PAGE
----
Can you be influential without being popular online?
I work with “influencers” all the time, and I still ask myself questions like:
Who are those people?
Are they just popular bloggers?
Are they potential buyers with audience?
Are they buying from me already … and also happen to have an audience?
How do I know that they are actually influential?
What is influence, anyway?
This is usually the point, where my brain crashes and I go back to basics. What am I actually trying to achieve here? Build awareness/buzz? Or convert new customers?
If I want buzz/awareness, then outreaching to popular bloggers is just fine (Note that this doesn’t necessarily get me customers).
If I want new customers, then I outreach to influencers.
Difference between influence and popularity?
Influencers drive action, not just awareness. Influencers are authoritative and trust-worthy people, who have certain depth to them. We trust their opinion and believe in their authenticity.
Oprah liked a book, it sold millions. Oprah is influential (who also happens to be popular). Simon Cowell is influential but not popular.
Justin Bieber and Lady Gaga are extremely popular, but can they influence those followers to do anything but attend a concert? Not likely.
I follow popular people because they’re entertaining or amusing, but I’d never follow their advice, because I know they are paid to endorse brands and have no true passion for them.
Just because something is popular doesn’t mean it applies to person behind the visit. Sometimes I read or share a popular article not because I agree with it or even like it, but because it’s viral/funny/ridiculous.
Influence inspires action and popularity gets eyeballs (both are useful, depending on what you’re trying to achieve).
Influence ≠ numbers
Users obsessively pursue ways to increase their individual Klout scores, because brands mistakenly use Klout to identify influencers online (Klout is social media analytics tool that ranks its users according to online social influence, which is a numerical value between 1 and 100)
Tools like Klout and Kred don’t actually measure influence (like votes, sales, memberships) so much as they count online activity (like clicks, followers), which is nothing to do with an actual influence.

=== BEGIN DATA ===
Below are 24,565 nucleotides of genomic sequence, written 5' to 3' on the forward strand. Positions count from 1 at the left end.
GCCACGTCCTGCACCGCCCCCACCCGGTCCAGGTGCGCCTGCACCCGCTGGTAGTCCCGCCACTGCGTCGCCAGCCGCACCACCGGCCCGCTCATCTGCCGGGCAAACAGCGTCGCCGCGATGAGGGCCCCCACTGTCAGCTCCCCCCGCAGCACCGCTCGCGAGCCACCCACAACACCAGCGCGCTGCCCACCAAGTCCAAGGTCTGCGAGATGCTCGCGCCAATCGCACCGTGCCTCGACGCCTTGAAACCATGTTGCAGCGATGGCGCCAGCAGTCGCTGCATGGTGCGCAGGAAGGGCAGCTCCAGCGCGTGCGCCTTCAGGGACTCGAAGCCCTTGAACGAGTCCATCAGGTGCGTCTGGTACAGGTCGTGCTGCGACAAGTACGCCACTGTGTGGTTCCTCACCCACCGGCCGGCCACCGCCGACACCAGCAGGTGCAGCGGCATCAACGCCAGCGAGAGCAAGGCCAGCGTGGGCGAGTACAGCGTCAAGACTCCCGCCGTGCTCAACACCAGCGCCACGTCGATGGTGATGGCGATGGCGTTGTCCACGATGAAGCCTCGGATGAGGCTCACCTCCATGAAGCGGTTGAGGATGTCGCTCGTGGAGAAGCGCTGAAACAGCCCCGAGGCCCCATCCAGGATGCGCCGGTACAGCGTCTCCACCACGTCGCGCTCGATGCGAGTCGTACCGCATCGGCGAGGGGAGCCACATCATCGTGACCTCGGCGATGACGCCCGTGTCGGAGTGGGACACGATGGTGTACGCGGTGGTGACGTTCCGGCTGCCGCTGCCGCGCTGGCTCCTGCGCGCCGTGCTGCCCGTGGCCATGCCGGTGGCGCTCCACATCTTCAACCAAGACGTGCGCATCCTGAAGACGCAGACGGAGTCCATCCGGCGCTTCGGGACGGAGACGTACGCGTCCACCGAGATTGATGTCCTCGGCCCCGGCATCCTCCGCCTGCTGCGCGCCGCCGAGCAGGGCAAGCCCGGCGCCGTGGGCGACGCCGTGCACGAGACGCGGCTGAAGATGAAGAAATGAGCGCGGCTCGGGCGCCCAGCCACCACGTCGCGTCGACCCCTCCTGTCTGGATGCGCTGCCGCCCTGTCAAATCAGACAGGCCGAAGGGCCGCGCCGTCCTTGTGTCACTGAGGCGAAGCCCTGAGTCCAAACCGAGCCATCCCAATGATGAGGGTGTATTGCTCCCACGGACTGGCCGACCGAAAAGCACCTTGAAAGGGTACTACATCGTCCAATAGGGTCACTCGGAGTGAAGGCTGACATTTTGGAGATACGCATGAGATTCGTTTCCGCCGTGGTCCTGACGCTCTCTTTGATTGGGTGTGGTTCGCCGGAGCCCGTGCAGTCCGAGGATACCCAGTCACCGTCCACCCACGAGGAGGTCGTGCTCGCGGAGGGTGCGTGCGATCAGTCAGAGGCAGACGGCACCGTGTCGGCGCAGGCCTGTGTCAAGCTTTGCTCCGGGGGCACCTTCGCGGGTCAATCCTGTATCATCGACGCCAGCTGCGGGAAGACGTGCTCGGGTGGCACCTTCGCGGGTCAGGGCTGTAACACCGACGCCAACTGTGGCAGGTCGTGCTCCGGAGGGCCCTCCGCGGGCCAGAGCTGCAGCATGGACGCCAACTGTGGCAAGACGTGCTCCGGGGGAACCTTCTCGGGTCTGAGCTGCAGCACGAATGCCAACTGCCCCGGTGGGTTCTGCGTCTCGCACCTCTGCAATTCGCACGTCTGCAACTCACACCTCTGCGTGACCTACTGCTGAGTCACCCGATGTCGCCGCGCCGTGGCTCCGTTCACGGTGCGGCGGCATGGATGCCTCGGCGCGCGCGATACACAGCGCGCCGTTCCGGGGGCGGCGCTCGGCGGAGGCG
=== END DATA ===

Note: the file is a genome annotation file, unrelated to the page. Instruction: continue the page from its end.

Just because many people are following you on Twitter does not mean that they are influenced by you. If you look at some of these so-called social media influencers with 50K+ followers, you see that all they do is spew out a hell of a lot of self-promotional tweets. Who has the time to tweet 50 times a day? That’s just silly.
How to measure popularity?
Measuring popularity is straightforward: it rises with the number of those who have signed up to follow a person’s or organisation’s messages.
Popular blogs have large number of visitors, but if most of their traffic is generated by search engines and visitors bounce back quickly and never come back, they have no influence over their audience and they are not gaining anything.
Popularity is measured solely by numbers.
How to measure influence?
Determining influence is more tricky.
The researchers hypothesized that users of Twitter are the more influential the more they manage to overcome their followers’ “passivity”.
I would say that influence is the balance between the number of people who follow you and the number of people who share your content.
Think about it this way:
“You can have 100 blog readers, and create reason for all of them to buy. That’s influence.Or you can have 100,000 blog readers and create reason for only ten of them to buy. That’s popularity.”
True indicator of influence are returning visitors, because they are more invested in what you do. With regular visitors, you are able to cultivate a true relationship. Over time, those visitors become invested in your brand and truly care about what you have to say.
Influence is more pro-active concept (and therefore more valuable and challenging to cultivate).
Popularity is …”How many listen directly to you…” whereas influence is all the indirect people who listen to you (followers of your followers).
You can be influential if only one person listens to you, if that one person has lots of listeners.
This graph below shows how important the followers of your followers are if you want to really scale your campaign.
Simply put: Find bloggers, who are followed by other bloggers and those “other bloggers” are followed by some more bloggers.
Screen-grab credit to Onalytica.